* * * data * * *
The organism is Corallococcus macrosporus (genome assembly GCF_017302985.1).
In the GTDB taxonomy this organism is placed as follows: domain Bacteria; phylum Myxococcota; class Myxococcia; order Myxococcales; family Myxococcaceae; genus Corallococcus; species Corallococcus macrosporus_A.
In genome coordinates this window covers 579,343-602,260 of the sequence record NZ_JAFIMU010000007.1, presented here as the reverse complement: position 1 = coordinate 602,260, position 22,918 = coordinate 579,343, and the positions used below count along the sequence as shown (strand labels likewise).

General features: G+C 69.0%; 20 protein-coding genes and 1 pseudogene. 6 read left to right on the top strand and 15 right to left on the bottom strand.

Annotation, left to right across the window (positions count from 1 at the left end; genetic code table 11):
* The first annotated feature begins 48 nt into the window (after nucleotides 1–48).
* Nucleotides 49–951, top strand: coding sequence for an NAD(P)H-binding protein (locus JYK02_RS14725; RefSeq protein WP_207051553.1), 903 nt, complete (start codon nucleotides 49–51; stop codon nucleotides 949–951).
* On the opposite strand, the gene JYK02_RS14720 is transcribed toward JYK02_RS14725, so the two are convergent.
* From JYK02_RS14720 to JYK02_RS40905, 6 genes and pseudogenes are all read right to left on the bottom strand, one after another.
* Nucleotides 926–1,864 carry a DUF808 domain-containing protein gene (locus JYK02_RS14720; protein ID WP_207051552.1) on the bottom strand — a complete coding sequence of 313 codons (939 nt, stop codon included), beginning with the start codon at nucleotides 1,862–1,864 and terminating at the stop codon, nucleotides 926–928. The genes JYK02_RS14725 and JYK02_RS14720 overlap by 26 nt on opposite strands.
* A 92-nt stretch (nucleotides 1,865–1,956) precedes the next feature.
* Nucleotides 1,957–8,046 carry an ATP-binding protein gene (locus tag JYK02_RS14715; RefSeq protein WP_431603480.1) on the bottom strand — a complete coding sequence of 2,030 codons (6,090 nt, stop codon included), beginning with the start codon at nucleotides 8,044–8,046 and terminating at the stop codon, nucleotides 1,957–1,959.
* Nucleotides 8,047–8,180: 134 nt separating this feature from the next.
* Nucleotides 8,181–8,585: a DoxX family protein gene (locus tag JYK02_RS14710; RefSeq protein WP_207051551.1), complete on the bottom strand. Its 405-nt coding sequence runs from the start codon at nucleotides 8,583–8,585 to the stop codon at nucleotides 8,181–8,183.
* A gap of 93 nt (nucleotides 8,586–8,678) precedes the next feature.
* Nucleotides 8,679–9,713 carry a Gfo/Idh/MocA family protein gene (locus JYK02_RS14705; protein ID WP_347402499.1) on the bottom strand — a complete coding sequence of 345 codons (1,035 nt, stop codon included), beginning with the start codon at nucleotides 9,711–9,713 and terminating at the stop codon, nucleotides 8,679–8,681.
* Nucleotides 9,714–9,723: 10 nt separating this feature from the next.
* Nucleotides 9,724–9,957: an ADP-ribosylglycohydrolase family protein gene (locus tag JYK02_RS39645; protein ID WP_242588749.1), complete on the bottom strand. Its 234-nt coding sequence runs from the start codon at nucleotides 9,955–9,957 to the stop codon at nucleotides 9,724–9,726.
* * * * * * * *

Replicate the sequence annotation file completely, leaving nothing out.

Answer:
The organism is Corallococcus macrosporus (genome assembly GCF_017302985.1).
In the GTDB taxonomy this organism is placed as follows: domain Bacteria; phylum Myxococcota; class Myxococcia; order Myxococcales; family Myxococcaceae; genus Corallococcus; species Corallococcus macrosporus_A.
In genome coordinates this window covers 579,343-602,260 of the sequence record NZ_JAFIMU010000007.1, presented here as the reverse complement: position 1 = coordinate 602,260, position 22,918 = coordinate 579,343, and the positions used below count along the sequence as shown (strand labels likewise).

General features: G+C 69.0%; 20 protein-coding genes and 1 pseudogene. 6 read left to right on the top strand and 15 right to left on the bottom strand.

Annotation, left to right across the window (positions count from 1 at the left end; genetic code table 11):
* The first annotated feature begins 48 nt into the window (after nucleotides 1–48).
* Nucleotides 49–951, top strand: coding sequence for an NAD(P)H-binding protein (locus JYK02_RS14725; RefSeq protein WP_207051553.1), 903 nt, complete (start codon nucleotides 49–51; stop codon nucleotides 949–951).
* On the opposite strand, the gene JYK02_RS14720 is transcribed toward JYK02_RS14725, so the two are convergent.
* From JYK02_RS14720 to JYK02_RS40905, 6 genes and pseudogenes are all read right to left on the bottom strand, one after another.
* Nucleotides 926–1,864 carry a DUF808 domain-containing protein gene (locus JYK02_RS14720; protein ID WP_207051552.1) on the bottom strand — a complete coding sequence of 313 codons (939 nt, stop codon included), beginning with the start codon at nucleotides 1,862–1,864 and terminating at the stop codon, nucleotides 926–928. The genes JYK02_RS14725 and JYK02_RS14720 overlap by 26 nt on opposite strands.
* A 92-nt stretch (nucleotides 1,865–1,956) precedes the next feature.
* Nucleotides 1,957–8,046 carry an ATP-binding protein gene (locus tag JYK02_RS14715; RefSeq protein WP_431603480.1) on the bottom strand — a complete coding sequence of 2,030 codons (6,090 nt, stop codon included), beginning with the start codon at nucleotides 8,044–8,046 and terminating at the stop codon, nucleotides 1,957–1,959.
* Nucleotides 8,047–8,180: 134 nt separating this feature from the next.
* Nucleotides 8,181–8,585: a DoxX family protein gene (locus tag JYK02_RS14710; RefSeq protein WP_207051551.1), complete on the bottom strand. Its 405-nt coding sequence runs from the start codon at nucleotides 8,583–8,585 to the stop codon at nucleotides 8,181–8,183.
* A gap of 93 nt (nucleotides 8,586–8,678) precedes the next feature.
* Nucleotides 8,679–9,713 carry a Gfo/Idh/MocA family protein gene (locus JYK02_RS14705; protein ID WP_347402499.1) on the bottom strand — a complete coding sequence of 345 codons (1,035 nt, stop codon included), beginning with the start codon at nucleotides 9,711–9,713 and terminating at the stop codon, nucleotides 8,679–8,681.
* Nucleotides 9,714–9,723: 10 nt separating this feature from the next.
* Nucleotides 9,724–9,957: an ADP-ribosylglycohydrolase family protein gene (locus tag JYK02_RS39645; protein ID WP_242588749.1), complete on the bottom strand. Its 234-nt coding sequence runs from the start codon at nucleotides 9,955–9,957 to the stop codon at nucleotides 9,724–9,726.